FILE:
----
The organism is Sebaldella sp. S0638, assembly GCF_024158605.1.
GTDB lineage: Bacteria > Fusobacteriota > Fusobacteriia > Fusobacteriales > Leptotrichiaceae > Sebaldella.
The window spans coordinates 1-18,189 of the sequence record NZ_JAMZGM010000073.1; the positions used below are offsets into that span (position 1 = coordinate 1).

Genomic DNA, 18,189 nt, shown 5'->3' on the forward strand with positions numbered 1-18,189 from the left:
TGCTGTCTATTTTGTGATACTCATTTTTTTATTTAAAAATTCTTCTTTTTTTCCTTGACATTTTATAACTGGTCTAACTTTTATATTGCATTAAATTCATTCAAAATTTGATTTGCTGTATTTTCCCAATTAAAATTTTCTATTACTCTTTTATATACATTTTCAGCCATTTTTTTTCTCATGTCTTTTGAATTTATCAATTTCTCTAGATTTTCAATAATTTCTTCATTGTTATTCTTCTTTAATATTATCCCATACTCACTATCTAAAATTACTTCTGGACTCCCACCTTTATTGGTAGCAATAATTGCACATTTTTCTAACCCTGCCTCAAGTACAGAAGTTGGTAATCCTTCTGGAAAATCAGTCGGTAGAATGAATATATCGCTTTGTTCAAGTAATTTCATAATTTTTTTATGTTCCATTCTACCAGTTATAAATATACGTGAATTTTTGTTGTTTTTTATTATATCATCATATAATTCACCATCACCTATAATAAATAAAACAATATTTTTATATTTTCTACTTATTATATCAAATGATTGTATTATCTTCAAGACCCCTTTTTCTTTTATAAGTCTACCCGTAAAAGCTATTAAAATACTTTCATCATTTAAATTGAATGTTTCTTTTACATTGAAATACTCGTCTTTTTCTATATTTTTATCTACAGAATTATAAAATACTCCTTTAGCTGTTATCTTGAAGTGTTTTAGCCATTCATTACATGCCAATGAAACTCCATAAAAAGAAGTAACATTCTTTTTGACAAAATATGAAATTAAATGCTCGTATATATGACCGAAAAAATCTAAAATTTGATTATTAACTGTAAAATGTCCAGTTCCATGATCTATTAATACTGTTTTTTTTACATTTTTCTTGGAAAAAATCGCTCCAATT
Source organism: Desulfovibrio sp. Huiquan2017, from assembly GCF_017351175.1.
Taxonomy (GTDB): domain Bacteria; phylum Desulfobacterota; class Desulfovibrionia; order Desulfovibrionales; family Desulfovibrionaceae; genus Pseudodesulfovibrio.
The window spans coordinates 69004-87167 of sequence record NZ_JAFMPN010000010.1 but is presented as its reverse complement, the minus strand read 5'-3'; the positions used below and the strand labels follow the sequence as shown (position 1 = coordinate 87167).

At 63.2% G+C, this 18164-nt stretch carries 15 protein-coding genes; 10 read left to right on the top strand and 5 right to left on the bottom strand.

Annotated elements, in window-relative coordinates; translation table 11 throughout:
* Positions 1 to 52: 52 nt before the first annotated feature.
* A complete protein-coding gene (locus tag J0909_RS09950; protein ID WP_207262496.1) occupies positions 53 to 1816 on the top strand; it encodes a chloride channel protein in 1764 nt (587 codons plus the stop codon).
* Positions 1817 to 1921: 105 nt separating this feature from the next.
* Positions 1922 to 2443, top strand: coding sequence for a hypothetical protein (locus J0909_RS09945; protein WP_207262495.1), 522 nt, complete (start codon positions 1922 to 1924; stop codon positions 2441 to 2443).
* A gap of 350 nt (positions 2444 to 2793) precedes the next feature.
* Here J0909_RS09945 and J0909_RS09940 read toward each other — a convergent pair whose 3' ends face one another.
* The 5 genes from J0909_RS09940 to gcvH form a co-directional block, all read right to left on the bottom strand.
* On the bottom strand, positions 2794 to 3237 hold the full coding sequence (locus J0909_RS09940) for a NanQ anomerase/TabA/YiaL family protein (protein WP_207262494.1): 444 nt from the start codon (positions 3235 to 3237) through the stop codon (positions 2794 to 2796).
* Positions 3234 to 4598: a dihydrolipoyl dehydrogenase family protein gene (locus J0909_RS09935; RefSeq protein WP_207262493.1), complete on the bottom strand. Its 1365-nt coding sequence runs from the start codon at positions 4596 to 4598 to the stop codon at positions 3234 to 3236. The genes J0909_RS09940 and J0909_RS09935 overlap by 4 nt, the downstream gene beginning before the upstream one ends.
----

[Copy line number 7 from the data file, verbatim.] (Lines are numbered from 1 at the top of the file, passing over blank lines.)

Taxonomy (GTDB): domain Bacteria; phylum Desulfobacterota; class Desulfovibrionia; order Desulfovibrionales; family Desulfovibrionaceae; genus Pseudodesulfovibrio.